These results seem reasonable, since the models in question have been successfully been able to simulate the behavior of hurricanes over the past 50 years. However, the uncertainties are high and lot more research needs to be done before we can be confident of the results. Not all of the IPCC models predict an increase in wind shear over the tropical Atlantic by 2100, so the increase in Category 4 and 5 hurricanes could be much greater. Also, the GFDL model was observed to under-predict the strength of intense hurricanes in the current climate, so it may not be creating enough Category 4 and 5 hurricanes in the future climate of 2100. On the other hand, IPCC models such as the UKMO-HadCM3 predict a very large increase in wind shear, leading to a drastic reduction in all hurricanes in the Atlantic by 2100, including Category 4 and 5 storms. So Category 4 and 5 hurricane frequency could easily be much greater or much less than the 81% increase by 2100 found by Bender et al.

The estimates of a 30% increase in hurricane damages by 2100 may be considerably too low, since this estimate assumes that sea level rise will continue at the same pace as was observed in the 20th century. Sea level rise has accelerated since the 1990s, and it is likely that this century we will see much more than than the 7 inches of global sea level rise that was observed last century. Higher sea level rise rates will sharply increase the damages due to storm surge, which account for a large amount of the damage from intense Category 4 and 5 hurricanes.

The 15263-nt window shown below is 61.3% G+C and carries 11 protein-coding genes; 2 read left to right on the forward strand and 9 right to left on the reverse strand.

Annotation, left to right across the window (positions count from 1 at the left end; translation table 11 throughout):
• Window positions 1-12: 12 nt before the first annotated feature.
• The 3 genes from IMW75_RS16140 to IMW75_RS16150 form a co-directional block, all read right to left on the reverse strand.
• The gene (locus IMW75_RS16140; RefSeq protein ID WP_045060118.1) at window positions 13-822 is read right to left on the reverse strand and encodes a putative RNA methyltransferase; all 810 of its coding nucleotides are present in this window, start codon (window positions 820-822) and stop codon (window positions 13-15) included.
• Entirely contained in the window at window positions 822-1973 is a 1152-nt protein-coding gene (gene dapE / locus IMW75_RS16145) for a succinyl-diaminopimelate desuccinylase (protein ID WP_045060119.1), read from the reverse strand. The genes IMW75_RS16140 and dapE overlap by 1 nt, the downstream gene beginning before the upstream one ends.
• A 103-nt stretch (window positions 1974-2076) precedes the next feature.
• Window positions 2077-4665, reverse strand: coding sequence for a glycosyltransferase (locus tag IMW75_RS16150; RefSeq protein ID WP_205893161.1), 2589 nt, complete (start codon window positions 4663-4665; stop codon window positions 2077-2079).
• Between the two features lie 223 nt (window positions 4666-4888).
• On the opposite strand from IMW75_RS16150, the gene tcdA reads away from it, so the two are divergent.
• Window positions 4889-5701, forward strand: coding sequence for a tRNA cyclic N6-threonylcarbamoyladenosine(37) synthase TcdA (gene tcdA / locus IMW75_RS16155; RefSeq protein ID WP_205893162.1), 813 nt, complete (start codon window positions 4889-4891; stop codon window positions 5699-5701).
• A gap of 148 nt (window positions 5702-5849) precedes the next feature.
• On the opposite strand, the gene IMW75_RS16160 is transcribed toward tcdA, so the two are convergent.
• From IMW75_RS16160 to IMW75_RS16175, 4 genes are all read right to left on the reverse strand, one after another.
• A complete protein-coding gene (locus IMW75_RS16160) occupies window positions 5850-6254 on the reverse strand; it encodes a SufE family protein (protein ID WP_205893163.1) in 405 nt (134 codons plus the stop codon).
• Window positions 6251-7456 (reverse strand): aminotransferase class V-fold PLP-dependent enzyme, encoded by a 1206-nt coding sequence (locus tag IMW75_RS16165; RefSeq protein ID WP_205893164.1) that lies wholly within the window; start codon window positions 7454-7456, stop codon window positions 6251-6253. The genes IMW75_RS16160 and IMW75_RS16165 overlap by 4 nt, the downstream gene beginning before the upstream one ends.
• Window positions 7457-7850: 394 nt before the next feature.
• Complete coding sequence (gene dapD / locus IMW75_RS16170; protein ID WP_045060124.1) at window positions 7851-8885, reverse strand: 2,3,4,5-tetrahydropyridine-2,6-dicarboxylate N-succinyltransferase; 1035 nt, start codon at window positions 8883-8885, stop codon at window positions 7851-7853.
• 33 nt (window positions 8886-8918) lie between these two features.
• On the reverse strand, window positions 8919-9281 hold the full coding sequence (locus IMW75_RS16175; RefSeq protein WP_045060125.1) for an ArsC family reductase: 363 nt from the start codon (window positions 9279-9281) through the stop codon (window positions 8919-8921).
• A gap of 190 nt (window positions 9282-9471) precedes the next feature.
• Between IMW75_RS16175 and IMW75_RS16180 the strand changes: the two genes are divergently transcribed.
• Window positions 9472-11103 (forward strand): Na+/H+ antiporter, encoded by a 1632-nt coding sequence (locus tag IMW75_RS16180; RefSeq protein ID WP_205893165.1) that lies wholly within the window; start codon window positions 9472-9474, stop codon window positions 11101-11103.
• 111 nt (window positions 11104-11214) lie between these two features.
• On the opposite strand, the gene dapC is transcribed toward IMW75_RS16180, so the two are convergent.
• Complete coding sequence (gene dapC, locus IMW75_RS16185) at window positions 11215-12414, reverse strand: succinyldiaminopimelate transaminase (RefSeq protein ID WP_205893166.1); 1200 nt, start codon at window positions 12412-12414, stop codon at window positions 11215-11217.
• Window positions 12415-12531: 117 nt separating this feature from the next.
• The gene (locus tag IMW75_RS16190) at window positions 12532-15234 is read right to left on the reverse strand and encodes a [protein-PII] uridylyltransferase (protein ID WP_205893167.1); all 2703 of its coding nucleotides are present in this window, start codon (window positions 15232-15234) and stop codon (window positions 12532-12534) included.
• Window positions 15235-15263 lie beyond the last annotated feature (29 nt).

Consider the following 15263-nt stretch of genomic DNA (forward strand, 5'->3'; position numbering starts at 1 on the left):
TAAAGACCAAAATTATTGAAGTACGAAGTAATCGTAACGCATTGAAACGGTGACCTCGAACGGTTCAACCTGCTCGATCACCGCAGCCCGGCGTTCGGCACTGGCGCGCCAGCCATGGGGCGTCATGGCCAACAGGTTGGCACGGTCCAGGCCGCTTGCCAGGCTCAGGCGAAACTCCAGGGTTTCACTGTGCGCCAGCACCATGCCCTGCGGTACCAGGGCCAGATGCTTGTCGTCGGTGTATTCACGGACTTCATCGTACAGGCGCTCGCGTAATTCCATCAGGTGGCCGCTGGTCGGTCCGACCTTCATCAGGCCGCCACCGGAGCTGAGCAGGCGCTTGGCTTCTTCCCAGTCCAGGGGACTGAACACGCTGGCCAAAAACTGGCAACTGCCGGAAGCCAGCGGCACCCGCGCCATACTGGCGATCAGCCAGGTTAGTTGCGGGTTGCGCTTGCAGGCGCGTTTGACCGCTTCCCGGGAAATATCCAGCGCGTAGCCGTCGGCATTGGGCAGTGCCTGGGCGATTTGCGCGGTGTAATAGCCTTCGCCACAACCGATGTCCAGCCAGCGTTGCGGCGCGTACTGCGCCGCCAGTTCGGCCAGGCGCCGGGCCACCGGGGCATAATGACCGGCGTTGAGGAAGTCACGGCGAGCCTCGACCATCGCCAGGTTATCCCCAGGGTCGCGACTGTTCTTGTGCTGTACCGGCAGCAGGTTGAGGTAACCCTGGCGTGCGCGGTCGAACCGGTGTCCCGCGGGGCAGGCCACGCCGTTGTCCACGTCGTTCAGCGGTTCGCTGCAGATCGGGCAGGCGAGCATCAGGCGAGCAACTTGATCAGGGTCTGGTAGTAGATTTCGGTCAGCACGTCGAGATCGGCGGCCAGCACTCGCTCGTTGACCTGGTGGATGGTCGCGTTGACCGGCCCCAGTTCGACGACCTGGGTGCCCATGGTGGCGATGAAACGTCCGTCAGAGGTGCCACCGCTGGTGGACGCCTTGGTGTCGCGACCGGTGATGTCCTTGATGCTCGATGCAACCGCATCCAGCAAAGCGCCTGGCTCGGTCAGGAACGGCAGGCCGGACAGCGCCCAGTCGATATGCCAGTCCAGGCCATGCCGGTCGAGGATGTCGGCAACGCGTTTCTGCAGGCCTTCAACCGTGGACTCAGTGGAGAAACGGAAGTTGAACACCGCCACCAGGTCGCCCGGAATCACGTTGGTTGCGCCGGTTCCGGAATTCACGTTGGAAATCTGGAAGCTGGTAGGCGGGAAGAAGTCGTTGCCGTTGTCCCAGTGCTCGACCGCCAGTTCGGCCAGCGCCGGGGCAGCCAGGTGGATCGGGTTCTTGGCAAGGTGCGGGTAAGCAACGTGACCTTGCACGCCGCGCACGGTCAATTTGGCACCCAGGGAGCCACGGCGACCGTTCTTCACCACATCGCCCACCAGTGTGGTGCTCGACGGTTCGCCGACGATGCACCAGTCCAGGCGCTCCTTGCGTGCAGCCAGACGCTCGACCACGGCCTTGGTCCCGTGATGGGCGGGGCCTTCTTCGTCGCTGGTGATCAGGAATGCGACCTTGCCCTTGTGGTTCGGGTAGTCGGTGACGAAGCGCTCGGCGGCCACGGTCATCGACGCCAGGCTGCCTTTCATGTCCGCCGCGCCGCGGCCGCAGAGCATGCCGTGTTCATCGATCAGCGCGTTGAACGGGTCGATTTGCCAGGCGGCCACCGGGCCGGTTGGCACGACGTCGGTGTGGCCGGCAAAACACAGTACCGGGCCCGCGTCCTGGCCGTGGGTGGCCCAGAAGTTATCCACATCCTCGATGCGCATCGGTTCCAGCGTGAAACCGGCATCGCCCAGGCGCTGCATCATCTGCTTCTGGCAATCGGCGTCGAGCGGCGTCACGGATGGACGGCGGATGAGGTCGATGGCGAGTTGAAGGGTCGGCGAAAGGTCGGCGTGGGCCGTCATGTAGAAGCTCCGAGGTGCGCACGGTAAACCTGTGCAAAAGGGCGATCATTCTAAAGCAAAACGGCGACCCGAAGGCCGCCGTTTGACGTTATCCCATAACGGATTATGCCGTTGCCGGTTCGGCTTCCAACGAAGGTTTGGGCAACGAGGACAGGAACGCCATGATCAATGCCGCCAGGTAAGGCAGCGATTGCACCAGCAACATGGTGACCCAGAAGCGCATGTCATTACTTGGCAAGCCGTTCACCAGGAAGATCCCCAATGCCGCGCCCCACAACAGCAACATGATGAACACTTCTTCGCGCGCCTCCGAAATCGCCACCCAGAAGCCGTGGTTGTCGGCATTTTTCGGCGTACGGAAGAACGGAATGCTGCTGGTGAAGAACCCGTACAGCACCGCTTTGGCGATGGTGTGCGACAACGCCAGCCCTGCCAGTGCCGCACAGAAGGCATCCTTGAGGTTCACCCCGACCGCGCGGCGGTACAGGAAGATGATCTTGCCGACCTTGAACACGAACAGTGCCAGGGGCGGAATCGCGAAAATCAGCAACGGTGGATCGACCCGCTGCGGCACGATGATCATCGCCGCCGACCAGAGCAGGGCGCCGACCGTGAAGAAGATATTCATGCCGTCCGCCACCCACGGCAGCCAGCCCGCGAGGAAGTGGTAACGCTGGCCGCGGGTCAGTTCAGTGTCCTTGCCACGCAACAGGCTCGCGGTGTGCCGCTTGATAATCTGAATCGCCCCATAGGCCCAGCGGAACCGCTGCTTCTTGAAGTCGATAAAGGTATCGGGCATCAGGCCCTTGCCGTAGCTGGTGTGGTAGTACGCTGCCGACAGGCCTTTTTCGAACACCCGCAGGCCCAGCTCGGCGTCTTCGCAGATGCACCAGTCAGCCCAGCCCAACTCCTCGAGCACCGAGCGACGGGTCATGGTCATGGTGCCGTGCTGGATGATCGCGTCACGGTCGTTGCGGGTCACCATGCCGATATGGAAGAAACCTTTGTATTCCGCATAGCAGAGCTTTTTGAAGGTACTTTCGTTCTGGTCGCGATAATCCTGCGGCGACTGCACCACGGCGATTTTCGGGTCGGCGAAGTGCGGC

Keep in mind that while a 30% in hurricane damage by the end of the century is significant, this will not be the main reason hurricane damages will increase this century. Hurricane damages are currently doubling every ten years, according to Pielke et al., 2008. This is primarily due to the increasing population along the coast and increased wealth of the population. The authors theorize that the Great Miami Hurricane of 1926, a Category 4 monster that made a direct hit on Miami Beach, would have caused about $150 billion in damage had it hit in 2005. By 2015, the authors expect the same hurricane would do $300 billion in damage. This number would increase to $600 billion by 2025 (though I think it is likely that the recent recession may delay this damage total a few years into the future.) It is essential that we limit coastal development in vulnerable coastal areas, particularly along barrier islands, to reduce some of the astronomical price tags hurricanes are going to be causing. Adoption and enforcement of strict building standards is also a must.

The authors of the GFDL hurricane model study have put together a nice web page with links to the paper and some detailed non-technical explanations of the paper.

References
Bender et al., 2010, "Modeled Impact of Anthropogenic Warming on the Frequency of Intense Atlantic Hurricanes", Science, 22 January 2010: Vol. 327. no. 5964, pp. 454 - 458 DOI: 10.1126/science.1180568.

Vecchi, G.A., B.J. Soden, A.T. Wittenberg, I.M. Held, A. Leetmaa, and M.J. Harrison, 2006, "Weakening of tropical Pacific atmospheric circulation due to anthropogenic forcing", Nature, 441(7089), 73-76.